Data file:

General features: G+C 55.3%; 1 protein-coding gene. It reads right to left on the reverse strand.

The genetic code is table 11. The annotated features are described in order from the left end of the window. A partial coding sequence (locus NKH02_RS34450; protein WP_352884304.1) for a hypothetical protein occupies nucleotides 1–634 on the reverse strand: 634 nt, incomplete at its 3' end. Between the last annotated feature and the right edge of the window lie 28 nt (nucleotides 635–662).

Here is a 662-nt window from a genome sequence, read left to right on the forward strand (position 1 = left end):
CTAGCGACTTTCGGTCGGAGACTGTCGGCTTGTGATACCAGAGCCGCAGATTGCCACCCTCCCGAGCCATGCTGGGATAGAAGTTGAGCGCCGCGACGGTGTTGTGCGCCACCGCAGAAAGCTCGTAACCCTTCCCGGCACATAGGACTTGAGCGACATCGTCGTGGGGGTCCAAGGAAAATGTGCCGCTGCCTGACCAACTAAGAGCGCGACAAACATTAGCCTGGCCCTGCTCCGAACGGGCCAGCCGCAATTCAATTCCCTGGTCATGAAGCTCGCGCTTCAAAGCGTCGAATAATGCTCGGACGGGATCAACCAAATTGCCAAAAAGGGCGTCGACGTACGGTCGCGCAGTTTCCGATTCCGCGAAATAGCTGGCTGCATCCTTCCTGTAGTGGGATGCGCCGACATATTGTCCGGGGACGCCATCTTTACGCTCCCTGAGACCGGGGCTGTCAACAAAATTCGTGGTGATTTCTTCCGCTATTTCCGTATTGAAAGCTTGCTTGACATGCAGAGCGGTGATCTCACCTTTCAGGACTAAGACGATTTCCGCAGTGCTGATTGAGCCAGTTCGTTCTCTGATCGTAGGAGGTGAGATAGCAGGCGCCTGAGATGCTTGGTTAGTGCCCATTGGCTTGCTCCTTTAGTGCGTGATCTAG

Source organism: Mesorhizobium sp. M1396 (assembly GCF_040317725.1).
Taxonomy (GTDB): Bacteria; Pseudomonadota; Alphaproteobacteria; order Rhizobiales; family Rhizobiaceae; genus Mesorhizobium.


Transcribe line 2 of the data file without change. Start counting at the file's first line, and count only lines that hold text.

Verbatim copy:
The genetic code is table 11. The annotated features are described in order from the left end of the window. A partial coding sequence (locus NKH02_RS34450; protein WP_352884304.1) for a hypothetical protein occupies nucleotides 1–634 on the reverse strand: 634 nt, incomplete at its 3' end. Between the last annotated feature and the right edge of the window lie 28 nt (nucleotides 635–662).